Russian Design for a Reusable Rocket Sure Looks Familiar

Conceptual images of Russia’s upcoming Amur reusable rocket.

Conceptual images of Russia’s upcoming Amur reusable rocket.
Image: Roscosmos

Roscosmos is moving ahead with plans to build Russia’s first reusable rocket. Glancing at the design, it appears the Russian space agency doesn’t feel the need to reinvent the wheel, given the vehicle’s uncanny resemblance to the SpaceX Falcon 9.

Roscosmos signed a contract with the Progress Rocket Space Centre to sketch out a preliminary design for the Amur-SPG reusable rocket, reports Russian news agency TASS. The inaugural launch is planned for 2026, when the methane-powered rocket will take off from the Vostochny spaceport in eastern Russia. Roscomos is hoping for individual launch costs no greater than $22 million, with the total cost of developing the system at around $880 million.

As Ars Technica space reporter Eric Berger rightly pointed out in a recent tweet, the new design seems uncomfortably recognizable.

“Russia has clearly decided that if you can’t beat ‘em, join ‘em with its new design for a reusable booster,” he wrote. “Alas, no flights until at least 2026 means it will be at least 15 years behind the Falcon 9. Russia is lucky SpaceX doesn’t innovate, hah.”

This design, even if preliminary, is clearly inspired by the first and only reusable rocket currently in existence, the SpaceX Falcon 9. In addition to borrowing SpaceX’s overarching design strategy, the reusable rocket will feature landing legs, a faring, and grid fins similar to those seen on the Falcon 9. The reusable second stage will land at predetermined landing pads in eastern Russia and be carried back to the cosmodrome, either by a heavy Mi26 transport helicopter or by rail, according to Roscosmos.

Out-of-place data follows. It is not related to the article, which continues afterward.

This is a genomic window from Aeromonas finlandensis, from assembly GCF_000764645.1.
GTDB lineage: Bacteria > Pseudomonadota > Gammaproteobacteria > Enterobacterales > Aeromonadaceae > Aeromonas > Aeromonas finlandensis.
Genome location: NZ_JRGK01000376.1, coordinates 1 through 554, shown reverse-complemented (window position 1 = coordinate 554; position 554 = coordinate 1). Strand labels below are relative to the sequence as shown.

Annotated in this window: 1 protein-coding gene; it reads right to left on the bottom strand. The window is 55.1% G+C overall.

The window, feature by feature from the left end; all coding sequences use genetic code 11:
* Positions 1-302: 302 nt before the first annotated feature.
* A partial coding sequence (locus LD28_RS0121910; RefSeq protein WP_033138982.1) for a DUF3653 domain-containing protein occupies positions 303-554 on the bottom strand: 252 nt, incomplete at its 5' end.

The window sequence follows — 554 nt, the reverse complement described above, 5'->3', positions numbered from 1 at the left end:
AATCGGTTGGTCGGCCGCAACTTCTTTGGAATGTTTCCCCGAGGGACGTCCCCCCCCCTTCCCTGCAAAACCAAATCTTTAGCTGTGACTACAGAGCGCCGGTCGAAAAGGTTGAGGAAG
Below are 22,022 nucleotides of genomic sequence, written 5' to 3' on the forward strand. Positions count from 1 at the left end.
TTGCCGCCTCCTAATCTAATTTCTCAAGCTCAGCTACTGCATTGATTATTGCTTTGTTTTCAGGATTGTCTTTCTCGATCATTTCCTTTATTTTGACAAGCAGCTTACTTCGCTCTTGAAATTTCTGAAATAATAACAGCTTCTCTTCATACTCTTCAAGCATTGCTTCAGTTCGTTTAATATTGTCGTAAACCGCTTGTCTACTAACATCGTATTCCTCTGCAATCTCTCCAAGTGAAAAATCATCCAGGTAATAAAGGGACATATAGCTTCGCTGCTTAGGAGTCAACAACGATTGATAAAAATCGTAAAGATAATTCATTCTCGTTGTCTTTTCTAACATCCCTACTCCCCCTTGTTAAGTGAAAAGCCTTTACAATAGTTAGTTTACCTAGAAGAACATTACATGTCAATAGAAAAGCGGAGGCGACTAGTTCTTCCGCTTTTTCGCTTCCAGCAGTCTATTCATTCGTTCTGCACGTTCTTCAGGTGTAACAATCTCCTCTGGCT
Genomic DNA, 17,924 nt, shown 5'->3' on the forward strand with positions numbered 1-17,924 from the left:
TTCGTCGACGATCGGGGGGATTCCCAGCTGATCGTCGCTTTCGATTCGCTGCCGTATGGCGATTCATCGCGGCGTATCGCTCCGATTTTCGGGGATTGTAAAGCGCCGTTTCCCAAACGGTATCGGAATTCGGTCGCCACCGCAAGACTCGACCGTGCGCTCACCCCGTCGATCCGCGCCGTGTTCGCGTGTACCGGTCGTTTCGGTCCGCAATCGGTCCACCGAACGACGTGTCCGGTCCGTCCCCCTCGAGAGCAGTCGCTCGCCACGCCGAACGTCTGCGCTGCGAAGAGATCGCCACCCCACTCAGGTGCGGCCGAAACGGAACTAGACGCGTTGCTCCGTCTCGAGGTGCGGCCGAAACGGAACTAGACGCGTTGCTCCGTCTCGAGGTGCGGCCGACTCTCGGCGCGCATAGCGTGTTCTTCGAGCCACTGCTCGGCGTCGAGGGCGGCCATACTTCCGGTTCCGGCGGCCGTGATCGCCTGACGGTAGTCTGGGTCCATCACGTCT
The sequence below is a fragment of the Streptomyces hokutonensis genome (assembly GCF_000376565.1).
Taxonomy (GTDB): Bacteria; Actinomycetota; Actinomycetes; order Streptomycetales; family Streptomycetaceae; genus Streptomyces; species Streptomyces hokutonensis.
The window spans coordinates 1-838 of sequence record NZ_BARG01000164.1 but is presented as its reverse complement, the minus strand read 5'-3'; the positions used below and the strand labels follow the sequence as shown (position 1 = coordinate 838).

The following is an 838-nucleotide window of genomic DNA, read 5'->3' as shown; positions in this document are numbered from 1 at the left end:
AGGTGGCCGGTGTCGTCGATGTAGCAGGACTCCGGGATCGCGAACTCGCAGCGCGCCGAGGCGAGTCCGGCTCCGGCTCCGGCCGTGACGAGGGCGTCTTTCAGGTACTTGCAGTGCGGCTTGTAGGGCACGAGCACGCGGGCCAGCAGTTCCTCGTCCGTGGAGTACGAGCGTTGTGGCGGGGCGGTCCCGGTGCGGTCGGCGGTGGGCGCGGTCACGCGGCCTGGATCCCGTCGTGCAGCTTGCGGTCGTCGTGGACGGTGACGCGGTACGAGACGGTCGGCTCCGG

Alerted by Berger’s tweet, Elon Musk responded with words of support, but he also offered some unsolicited advice.

“It’s

Russian state hackers appear to have breached a federal agency



a laptop computer sitting on top of a table: BERLIN, GERMANY - MARCH 01: In this photo illustration artwork found on the Internet showing Fancy Bear is seen on the computer of the photographer during a session in the plenary hall of the Bundestag, the German parliament, on March 1, 2018 in Berlin, Germany. German authorities announced yesterday that administrative computers of the German government, including those of government ministries and parliament, had been infiltrated with malware. Authorities said they suspect the Russian hacker group APT28, also known as Fancy Bear. (Photo by Sean Gallup/Getty Images)


BERLIN, GERMANY – MARCH 01: In this photo illustration artwork found on the Internet showing Fancy Bear is seen on the computer of the photographer during a session in the plenary hall of the Bundestag, the German parliament, on March 1, 2018 in Berlin, Germany. German authorities announced yesterday that administrative computers of the German government, including those of government ministries and parliament, had been infiltrated with malware. Authorities said they suspect the Russian hacker group APT28, also known as Fancy Bear. (Photo by Sean Gallup/Getty Images)